Guys, after a lot of careful thought, I’ve decided it’s time for me to migrate. To a new blog. Because I’m graduating and everything. At the moment I’m uploading my travel diary from the month I spent travelling around Iceland, Norway, and Copenhagen. Here’s an extract, and if you like it you can check it out here!
AFTER a bit of a mix up what with waiting for the bus in the wrong place, we’re on our way around the Golden Circle, and the sandwiches are surprisingly okay. It’s clear the tour guide absolutely loves her job as she tells us about the places she’s camped at around the island, the mountains, the animals, and the steam outlets in the hills that sometimes end up shooting out of people’s houses after an earthquake. It seems that an ever changing landscape with shifting rock formations, rivers, and geysirs is a normal part of life here, a concept which I find mildly terrifying. However the forests are fortunately the opposite of intimidating – “What do you do if you get lost in a forest in Iceland? Stand up.”
|‘Royal blue rivers, pale grass, and clusters of dwarf trees’|
WE stop at Thingvellir National Park, where Iceland declared its independence. After admiring the flag standing in honour, we take a walk around the visible meeting point of the North American and Eurasian tectonic plates. I feel very small.
Idyllic is the word that comes to mind as we meander across royal blue rivers, pale grass, and clusters of dwarf trees.
BACK on the bus, I stare at the lochs appearing in the landscape, from tiny glittering sapphires to vast bright blue masses flooding the valleys, themselves peppered with islands. One such island has another lake on it, making that lake a lake on an island in a lake on an island (that last island being the island of Iceland). As we pass the vast lilac carpets of Alaskan lupus, brought here to cultivate the land, our guide tells us of a range of mountains in front of us that look like a woman. Two german teenagers behind us are in fits of giggles, and even I’m tempted to ask if we’ll be seeing the boob mountains up close.
|‘Gullfoss is one of those places that make you feel you’re very near some kind of god’|
There’s so much open space and desert here, but people have so much love for the country that I feel no fear when looking across the empty black soil and grassland. It’s unexpectedly liberating to be so aware yet so separated from a phobia.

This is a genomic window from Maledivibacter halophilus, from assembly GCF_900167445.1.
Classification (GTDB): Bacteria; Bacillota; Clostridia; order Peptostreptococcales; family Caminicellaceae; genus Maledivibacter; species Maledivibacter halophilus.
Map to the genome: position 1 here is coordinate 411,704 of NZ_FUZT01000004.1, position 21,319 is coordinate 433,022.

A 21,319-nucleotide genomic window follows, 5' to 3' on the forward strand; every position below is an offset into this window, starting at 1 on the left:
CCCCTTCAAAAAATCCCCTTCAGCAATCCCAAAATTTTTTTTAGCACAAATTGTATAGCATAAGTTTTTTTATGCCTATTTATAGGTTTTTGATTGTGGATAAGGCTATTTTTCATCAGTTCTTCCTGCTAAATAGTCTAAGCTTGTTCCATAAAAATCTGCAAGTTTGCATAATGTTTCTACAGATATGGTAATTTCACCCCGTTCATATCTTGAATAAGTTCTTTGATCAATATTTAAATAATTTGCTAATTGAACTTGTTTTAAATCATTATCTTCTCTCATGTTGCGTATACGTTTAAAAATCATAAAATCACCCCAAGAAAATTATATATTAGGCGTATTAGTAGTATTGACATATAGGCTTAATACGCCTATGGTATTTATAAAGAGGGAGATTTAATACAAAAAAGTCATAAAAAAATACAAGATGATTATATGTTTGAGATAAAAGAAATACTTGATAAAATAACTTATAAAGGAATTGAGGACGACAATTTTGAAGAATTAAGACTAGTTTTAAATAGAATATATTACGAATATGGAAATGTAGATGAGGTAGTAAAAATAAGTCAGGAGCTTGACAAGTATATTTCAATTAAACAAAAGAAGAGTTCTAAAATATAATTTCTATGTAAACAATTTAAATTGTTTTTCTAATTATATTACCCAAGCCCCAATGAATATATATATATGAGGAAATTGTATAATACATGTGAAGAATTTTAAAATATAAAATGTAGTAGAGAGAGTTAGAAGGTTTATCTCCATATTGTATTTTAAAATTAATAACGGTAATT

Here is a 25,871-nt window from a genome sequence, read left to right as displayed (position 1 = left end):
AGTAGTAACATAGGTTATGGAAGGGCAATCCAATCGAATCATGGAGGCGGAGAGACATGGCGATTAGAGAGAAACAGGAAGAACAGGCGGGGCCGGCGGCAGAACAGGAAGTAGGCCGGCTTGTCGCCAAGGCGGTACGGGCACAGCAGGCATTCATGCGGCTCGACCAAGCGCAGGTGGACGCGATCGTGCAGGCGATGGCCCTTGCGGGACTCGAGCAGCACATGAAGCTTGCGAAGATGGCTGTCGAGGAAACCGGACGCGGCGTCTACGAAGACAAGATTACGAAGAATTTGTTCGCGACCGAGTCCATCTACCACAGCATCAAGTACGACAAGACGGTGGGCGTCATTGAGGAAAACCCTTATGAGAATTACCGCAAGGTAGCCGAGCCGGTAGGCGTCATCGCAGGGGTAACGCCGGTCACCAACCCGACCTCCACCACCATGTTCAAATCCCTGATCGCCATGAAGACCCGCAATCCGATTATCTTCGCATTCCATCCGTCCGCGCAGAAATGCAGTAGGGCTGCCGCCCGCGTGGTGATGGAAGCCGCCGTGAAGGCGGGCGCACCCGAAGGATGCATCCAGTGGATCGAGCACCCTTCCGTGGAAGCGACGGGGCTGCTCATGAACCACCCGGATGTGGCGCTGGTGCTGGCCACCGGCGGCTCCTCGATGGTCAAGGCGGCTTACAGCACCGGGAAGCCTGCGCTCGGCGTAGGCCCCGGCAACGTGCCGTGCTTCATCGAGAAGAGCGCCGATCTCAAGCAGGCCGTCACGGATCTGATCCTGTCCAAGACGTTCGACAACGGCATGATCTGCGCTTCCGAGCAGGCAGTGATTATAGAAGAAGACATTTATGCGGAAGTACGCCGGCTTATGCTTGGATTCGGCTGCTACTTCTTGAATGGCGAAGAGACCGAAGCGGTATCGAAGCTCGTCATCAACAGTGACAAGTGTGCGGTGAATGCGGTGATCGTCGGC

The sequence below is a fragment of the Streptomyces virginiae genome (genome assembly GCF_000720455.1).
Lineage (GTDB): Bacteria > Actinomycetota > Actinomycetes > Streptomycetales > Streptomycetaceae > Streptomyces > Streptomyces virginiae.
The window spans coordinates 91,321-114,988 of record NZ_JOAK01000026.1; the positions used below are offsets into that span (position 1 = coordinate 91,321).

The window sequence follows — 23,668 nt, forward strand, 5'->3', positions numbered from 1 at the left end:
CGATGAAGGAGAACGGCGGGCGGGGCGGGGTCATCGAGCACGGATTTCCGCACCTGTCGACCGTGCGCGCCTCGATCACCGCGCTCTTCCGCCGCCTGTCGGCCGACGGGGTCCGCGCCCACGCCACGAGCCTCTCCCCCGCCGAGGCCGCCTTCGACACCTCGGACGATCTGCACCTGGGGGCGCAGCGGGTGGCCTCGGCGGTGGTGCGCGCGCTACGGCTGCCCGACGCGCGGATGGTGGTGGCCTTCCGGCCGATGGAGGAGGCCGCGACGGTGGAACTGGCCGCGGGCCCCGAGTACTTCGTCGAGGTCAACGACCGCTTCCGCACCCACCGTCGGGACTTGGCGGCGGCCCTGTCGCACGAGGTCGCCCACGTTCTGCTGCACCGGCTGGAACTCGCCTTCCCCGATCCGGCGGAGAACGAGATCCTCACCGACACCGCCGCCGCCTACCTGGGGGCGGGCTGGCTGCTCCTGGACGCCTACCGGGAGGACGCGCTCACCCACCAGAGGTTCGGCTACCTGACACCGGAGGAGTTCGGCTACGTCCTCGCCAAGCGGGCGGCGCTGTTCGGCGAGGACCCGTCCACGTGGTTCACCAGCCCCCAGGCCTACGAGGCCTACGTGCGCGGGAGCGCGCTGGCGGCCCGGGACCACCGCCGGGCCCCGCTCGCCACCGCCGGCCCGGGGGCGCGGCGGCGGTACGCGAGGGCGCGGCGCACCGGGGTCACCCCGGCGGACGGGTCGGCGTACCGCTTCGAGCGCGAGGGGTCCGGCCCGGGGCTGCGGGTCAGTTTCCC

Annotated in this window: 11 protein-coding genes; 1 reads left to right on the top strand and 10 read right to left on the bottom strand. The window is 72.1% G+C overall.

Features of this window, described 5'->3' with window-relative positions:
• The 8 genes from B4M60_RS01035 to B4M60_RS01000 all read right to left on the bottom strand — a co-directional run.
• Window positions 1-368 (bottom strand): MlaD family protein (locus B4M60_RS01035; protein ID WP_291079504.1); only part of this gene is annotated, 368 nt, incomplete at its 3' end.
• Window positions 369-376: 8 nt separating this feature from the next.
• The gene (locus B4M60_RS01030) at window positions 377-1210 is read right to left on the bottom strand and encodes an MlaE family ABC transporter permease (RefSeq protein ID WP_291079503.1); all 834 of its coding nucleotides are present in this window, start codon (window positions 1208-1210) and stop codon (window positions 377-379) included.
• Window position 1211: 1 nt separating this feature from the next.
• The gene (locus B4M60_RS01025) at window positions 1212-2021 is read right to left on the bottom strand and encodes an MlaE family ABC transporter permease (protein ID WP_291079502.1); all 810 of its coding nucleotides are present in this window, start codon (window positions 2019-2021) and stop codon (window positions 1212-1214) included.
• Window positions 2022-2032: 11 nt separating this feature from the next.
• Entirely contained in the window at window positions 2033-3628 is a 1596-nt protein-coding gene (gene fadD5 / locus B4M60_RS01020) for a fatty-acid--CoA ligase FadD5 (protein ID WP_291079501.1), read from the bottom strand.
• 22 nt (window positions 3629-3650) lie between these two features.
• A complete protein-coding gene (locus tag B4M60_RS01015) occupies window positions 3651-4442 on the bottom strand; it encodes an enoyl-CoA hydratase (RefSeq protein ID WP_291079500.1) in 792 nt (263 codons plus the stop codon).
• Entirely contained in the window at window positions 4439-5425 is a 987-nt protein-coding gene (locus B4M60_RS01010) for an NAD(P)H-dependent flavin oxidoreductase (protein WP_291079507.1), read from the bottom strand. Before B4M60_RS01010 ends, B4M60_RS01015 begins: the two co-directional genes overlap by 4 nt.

|‘I spend an indefinite amount of time just watching the water’|
GULLFOSS (Golden Waterfall) is one of those places that make you feel you’re very near some kind of god. Every misty drop as the water hits the rocks is your baptism. I spend an indefinite amount of time just watching the water – where it swells or runs rapids, where it slides blue or froths white, where the rocks jut up or are easily submerged. Paganism is still followed by many here and it’s no small wonder. I can barely imagine what it would feel like to be part of a faith that shows itself to you in all its raw power and beauty like this. What religion rewards you, demonstrates itself to you, so readily or so evocatively?
THE geysirs are just really fun. Everyone screams whenever a jet erupts out of the turquoise pools and soaks all of us. Kids keep running into the spray. It’s great. We do some food shopping after I’d had an open-mouthed and attractive nap in the coach, and return to the hostel to sort out my locker fiasco – never use a 20-year old padlock, it will get stuck. As I’m writing this a rather marvellous guy on reception is seeing if they have anything to saw it open with. Will update after dinner – I’m starving. Ellie’s started cooking despite being stressed about the election and our early start tomorrow (5:45am for real). I can’t believe any of this is happening.
|‘The geysirs are just really fun’|
It’s open! He sawed through it with a bone saw! I never thought I’d break into anything, but it’s kind of lame that it had to be my own.